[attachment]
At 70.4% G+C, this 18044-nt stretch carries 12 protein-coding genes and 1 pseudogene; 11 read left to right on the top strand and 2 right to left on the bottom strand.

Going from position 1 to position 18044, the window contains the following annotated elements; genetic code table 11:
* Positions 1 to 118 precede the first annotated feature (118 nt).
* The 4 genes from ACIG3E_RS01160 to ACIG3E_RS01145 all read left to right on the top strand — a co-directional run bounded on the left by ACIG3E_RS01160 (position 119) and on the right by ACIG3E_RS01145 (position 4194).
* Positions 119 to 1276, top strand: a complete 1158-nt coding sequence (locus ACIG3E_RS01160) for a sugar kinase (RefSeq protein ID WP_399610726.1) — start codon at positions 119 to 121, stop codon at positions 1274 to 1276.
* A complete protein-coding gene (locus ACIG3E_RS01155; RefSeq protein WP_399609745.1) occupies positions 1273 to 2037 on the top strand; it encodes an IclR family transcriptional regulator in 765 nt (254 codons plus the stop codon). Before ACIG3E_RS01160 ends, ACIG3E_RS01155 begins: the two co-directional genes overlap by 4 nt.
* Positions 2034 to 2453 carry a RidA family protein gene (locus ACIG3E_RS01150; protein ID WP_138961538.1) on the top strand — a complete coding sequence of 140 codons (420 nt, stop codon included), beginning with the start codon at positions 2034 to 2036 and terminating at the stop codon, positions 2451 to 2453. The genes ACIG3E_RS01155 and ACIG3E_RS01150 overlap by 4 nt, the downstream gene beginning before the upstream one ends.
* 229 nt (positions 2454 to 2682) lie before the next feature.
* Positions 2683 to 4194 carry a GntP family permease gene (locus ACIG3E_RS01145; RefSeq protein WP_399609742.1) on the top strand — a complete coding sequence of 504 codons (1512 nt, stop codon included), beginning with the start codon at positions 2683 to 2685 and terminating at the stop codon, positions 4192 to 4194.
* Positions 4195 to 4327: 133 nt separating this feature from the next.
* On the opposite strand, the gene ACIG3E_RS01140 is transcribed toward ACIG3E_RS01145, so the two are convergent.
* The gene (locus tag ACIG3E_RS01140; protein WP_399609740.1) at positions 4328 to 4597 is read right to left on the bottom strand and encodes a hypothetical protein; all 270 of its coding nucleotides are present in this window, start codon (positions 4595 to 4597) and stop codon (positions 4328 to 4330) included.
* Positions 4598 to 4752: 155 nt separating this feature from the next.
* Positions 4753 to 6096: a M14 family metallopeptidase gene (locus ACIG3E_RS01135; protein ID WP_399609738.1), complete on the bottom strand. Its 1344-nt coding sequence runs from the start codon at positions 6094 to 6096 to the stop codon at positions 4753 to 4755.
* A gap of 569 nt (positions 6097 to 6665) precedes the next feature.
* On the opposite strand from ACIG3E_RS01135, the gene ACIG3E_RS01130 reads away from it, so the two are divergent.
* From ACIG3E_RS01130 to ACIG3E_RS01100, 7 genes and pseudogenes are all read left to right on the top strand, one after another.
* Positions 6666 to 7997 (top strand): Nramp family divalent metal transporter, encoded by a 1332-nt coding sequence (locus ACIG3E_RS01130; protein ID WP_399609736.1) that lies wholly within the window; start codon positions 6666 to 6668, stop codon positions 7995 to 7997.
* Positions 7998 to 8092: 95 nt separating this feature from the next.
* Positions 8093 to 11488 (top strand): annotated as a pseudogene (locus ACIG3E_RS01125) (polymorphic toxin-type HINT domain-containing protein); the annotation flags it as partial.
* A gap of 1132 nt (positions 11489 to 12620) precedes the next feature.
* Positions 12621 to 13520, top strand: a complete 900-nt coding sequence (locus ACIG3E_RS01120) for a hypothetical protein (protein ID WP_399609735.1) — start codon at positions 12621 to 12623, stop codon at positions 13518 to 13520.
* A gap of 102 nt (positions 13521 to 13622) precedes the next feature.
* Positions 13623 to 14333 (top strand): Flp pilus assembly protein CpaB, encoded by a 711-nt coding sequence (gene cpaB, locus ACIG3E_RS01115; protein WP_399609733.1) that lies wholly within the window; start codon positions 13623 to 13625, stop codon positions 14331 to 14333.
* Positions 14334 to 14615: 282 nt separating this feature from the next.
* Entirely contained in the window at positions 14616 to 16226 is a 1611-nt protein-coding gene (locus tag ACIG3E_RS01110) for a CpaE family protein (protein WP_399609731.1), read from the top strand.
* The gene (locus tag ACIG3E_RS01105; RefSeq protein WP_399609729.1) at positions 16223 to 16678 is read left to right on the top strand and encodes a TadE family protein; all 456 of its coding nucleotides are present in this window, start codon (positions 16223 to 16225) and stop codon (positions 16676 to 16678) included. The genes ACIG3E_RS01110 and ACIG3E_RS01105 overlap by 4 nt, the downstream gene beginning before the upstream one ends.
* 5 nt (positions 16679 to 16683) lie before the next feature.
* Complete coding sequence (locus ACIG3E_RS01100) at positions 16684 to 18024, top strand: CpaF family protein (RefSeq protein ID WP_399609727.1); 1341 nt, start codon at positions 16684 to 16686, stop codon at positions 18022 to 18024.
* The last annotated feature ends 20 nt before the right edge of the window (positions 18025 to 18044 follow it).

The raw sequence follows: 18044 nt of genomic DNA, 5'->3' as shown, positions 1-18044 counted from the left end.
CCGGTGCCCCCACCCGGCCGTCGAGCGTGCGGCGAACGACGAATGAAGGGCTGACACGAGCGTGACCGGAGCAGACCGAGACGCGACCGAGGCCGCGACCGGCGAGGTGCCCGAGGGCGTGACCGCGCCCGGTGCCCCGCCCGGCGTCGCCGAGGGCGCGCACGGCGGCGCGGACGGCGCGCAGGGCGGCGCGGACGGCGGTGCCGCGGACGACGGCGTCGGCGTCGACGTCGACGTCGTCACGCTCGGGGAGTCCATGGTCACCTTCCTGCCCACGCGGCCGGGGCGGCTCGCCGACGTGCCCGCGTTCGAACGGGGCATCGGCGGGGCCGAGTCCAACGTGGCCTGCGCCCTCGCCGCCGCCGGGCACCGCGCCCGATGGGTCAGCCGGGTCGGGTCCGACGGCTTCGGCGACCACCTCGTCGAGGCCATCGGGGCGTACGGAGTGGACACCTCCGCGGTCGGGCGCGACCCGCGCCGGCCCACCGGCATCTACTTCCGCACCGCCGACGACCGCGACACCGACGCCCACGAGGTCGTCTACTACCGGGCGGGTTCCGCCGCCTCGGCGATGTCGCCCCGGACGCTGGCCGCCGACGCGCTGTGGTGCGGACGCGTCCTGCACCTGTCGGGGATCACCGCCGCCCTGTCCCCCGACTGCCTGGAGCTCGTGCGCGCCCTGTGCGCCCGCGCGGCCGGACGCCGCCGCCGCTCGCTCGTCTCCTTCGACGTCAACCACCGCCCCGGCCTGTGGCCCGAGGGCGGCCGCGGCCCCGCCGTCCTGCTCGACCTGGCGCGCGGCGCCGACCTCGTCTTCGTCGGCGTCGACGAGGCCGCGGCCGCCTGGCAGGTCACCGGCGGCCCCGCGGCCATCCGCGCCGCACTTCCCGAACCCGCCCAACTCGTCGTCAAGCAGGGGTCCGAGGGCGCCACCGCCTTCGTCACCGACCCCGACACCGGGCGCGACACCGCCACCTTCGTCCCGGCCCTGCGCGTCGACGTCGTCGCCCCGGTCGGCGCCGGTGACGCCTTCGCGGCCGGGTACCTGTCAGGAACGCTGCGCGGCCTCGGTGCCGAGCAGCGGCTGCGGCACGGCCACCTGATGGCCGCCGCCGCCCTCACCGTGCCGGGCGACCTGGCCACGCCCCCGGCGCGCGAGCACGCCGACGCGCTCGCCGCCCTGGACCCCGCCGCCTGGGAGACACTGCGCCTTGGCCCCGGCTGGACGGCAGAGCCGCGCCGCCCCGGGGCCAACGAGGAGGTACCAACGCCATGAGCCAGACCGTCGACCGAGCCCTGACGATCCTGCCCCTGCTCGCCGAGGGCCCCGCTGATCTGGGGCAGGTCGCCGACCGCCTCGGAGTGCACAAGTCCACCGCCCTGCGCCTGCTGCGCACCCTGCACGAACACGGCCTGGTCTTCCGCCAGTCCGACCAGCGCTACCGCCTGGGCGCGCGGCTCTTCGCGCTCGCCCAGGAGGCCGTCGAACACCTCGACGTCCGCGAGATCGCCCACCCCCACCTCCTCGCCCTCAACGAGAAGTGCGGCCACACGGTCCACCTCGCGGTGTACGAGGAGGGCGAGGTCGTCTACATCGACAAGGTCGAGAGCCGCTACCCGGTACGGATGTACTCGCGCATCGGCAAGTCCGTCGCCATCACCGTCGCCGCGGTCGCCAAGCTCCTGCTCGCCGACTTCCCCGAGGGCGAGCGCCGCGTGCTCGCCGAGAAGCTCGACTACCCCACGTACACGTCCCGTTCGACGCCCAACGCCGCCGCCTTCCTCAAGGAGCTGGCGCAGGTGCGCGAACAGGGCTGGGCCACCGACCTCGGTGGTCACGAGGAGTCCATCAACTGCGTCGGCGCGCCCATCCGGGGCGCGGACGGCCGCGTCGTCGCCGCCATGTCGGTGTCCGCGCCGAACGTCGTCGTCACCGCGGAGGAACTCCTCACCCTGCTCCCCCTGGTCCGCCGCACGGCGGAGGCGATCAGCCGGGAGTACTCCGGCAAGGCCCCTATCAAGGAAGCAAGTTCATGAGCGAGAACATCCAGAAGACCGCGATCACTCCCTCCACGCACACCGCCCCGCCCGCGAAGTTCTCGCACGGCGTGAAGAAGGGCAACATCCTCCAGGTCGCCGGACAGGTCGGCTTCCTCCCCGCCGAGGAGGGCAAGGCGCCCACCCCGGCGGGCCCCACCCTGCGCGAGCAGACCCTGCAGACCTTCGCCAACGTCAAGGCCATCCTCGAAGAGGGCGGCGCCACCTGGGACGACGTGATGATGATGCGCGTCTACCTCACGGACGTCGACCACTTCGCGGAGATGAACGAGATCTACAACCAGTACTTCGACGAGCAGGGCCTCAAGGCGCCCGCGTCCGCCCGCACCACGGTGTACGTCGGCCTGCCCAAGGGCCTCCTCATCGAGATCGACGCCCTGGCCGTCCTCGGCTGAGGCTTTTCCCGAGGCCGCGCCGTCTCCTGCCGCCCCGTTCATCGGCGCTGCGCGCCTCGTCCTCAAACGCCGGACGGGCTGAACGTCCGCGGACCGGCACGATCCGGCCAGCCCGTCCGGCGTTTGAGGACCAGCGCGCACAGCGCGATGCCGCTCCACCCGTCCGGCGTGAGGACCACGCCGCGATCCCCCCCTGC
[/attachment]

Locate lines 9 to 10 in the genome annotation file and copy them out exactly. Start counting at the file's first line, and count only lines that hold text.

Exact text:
* Positions 2683 to 4194 carry a GntP family permease gene (locus ACIG3E_RS01145; RefSeq protein WP_399609742.1) on the top strand — a complete coding sequence of 504 codons (1512 nt, stop codon included), beginning with the start codon at positions 2683 to 2685 and terminating at the stop codon, positions 4192 to 4194.
* Positions 4195 to 4327: 133 nt separating this feature from the next.